I WAS A NORMAL HUSBAND, ETC.
I was a normal husband, etc. And then I found the infant’s head in the fireplace, when no one was home to believe me. My wife and children go on trips without warning, or invitation. I don’t know where they go. Upon returning, they behave as if nothing had happened, and I appreciate that.
The infant’s head said it needed a favor. It had black eyes, and a tarantula nose.
“You’re not going to like it,” the head said.
It’s true that I had seen it before, in my dreams, which are pathetic. But never when I was awake. This felt like something.
The infant’s head wanted to take me to the forest where the teenagers are killing themselves, doing drugs, obsessing by moonlight. It’s right around the corner. As the head was loping along, or I should say, rather, rolling (that’s how it moves), I asked if I could stop in the gas station we were passing for some gum. I hate it when my breath smells, and I had just eaten a slice of toast with garlic butter, the kind my wife loves, but I hate. There was nothing else to spread on it.
The infant’s head said it was fine. (That’s actually what it said, “It’s fine,” like it had some kind of authority over me. I’m over fifty! I’m forty.) Anyway, I walked into the gas station and found no other patron but a solitary man, holding a carton of milk. He was defined by his rainlessness; a mouse nibbling on something inedible. The ugly machinery of my thinking blurted into motion.
It was Bill. We hadn’t spoken since college. I thought he had moved to the other town, or maybe died. I was arrested by the moment—shuttled into blankness without consent. Our eyes met. We both offered a feeble hello, a handshake.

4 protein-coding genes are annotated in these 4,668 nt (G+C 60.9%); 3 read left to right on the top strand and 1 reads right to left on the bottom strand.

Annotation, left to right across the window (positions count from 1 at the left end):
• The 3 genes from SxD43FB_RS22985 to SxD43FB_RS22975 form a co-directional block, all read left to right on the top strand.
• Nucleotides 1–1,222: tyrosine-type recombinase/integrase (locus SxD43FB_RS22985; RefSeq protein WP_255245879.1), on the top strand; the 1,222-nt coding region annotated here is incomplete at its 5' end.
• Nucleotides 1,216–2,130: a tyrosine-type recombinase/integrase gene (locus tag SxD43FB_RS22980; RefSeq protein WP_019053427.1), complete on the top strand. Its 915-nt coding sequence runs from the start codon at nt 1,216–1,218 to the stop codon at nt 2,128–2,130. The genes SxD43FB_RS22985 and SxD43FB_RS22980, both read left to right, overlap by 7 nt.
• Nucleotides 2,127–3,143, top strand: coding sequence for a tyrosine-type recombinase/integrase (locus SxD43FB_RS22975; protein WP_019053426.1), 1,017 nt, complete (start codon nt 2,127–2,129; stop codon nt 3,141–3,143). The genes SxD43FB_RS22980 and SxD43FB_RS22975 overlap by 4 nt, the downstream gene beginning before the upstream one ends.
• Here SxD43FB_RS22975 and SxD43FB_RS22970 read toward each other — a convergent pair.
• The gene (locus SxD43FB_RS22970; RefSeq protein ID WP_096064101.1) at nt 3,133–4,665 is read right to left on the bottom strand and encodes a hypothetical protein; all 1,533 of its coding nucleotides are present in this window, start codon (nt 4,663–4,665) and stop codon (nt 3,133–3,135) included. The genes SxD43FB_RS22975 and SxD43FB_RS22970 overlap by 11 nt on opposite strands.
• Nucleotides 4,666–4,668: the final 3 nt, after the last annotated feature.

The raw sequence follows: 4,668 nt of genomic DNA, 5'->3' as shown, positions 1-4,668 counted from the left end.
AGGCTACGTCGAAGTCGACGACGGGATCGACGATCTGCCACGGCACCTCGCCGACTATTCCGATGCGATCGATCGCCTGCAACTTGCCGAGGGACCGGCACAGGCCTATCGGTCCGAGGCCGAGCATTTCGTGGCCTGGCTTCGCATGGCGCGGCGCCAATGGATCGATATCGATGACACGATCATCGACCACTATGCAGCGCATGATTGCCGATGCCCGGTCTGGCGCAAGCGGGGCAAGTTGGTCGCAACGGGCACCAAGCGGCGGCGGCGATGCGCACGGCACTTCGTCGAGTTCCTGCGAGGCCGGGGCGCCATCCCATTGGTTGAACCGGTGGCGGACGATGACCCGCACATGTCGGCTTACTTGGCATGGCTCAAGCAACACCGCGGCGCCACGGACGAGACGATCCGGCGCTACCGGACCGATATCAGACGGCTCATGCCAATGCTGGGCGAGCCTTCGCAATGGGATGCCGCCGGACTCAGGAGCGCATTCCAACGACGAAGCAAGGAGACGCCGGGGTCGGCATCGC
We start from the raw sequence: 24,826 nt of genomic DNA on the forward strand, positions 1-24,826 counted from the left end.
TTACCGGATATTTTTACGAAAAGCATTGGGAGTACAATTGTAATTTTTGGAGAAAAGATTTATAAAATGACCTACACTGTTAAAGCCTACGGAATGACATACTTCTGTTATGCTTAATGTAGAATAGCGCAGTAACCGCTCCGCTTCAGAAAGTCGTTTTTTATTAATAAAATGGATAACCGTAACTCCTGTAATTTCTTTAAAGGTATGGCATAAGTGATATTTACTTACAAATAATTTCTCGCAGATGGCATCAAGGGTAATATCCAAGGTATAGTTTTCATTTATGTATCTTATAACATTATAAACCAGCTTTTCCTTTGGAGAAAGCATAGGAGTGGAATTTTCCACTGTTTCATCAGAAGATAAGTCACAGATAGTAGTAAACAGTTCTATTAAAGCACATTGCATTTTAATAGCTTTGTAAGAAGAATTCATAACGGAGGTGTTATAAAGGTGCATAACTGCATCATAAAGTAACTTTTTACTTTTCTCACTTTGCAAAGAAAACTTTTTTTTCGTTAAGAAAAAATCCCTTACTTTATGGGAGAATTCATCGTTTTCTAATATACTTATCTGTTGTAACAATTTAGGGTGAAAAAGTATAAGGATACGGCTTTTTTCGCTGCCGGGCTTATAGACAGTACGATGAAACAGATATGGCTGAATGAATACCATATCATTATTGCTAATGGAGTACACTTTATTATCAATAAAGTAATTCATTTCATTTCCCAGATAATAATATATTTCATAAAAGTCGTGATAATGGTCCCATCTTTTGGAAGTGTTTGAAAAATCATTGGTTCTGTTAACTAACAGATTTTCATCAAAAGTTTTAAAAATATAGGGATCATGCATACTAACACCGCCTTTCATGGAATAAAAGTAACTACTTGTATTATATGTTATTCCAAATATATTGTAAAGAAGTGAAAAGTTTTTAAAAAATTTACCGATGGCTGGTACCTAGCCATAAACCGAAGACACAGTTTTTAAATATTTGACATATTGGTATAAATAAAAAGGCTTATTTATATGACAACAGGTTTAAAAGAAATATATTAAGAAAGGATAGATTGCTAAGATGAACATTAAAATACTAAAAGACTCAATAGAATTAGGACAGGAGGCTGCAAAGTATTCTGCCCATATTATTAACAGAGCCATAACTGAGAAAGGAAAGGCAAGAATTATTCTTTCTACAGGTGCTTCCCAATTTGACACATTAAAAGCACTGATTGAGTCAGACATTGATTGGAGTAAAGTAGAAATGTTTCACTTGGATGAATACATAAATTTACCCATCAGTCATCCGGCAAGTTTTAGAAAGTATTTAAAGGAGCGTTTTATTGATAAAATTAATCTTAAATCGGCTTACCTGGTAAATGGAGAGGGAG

Bill and I stopped speaking to each other because of some kind of treachery. I think I stole his girlfriend or boyfriend, or he stole mine. I didn’t remember, though I remembered the fighting, which seemed about right to me. As we were talking, I realized that Bill didn’t remember either. He didn’t know if he should be a little standoffish, or if he should be on guard for my own acidic brand of hostility. We were thinking the same thing! We were stuttering. I forgot to tell him that I got married, and then my extended family died, but that I bought a house, too. He mentioned carpentry. I’m a criminal lawyer.
In the lull of our pleasantries, I could hear the gas attendant speaking to his daughter on his cell phone. He repeated “tubes” into the nook of the phone, each time with more force, and anger. (Tubes, tubes, tubes!) I got so flustered by the whole scene that I walked back home, forgetting about the infant’s head completely (my memory!). I never saw the thing again anyway, so what does it matter.
I chewed on some spearmint gum and thought about my rubbery life, which never made sense to me, even when my grades were good, even when I had someone else’s boyfriend or girlfriend.
The road back to my home was a long, sarcastic line. I thought I could see a pink ribbon fluttering in the sky above the forest, overzealous and mute, but it was too late for me to pass it in my thoughts beyond the image.
Sebastian Castillo was born in Caracas, Venezuela, grew up in New York, and lives in Philadelphia, where he teaches writing. His most recent work has been published in Electric Literature, shabby doll house, and The Conversant. He’s currently writing 49 novels. You can also find him on the internet @bartlebytaco.